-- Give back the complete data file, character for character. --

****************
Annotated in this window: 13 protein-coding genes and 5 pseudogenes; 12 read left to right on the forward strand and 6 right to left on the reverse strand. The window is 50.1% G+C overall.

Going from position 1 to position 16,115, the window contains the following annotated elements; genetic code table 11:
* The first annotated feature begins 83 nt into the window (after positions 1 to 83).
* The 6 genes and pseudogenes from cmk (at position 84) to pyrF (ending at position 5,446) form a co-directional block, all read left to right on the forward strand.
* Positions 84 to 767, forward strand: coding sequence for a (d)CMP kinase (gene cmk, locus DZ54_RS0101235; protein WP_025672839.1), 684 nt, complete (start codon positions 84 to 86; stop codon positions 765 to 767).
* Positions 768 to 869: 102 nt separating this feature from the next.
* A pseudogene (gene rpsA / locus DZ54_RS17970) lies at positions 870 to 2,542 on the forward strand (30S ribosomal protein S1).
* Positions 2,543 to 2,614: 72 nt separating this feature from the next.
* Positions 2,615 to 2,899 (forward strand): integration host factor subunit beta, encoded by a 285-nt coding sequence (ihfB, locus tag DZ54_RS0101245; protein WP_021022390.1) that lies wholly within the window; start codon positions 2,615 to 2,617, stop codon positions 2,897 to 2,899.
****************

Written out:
Annotated in this window: 13 protein-coding genes and 5 pseudogenes; 12 read left to right on the forward strand and 6 right to left on the reverse strand. The window is 50.1% G+C overall.

Going from position 1 to position 16,115, the window contains the following annotated elements; genetic code table 11:
* The first annotated feature begins 83 nt into the window (after positions 1 to 83).
* The 6 genes and pseudogenes from cmk (at position 84) to pyrF (ending at position 5,446) form a co-directional block, all read left to right on the forward strand.
* Positions 84 to 767, forward strand: coding sequence for a (d)CMP kinase (gene cmk, locus DZ54_RS0101235; protein WP_025672839.1), 684 nt, complete (start codon positions 84 to 86; stop codon positions 765 to 767).
* Positions 768 to 869: 102 nt separating this feature from the next.
* A pseudogene (gene rpsA / locus DZ54_RS17970) lies at positions 870 to 2,542 on the forward strand (30S ribosomal protein S1).
* Positions 2,543 to 2,614: 72 nt separating this feature from the next.
* Positions 2,615 to 2,899 (forward strand): integration host factor subunit beta, encoded by a 285-nt coding sequence (ihfB, locus tag DZ54_RS0101245; protein WP_021022390.1) that lies wholly within the window; start codon positions 2,615 to 2,617, stop codon positions 2,897 to 2,899.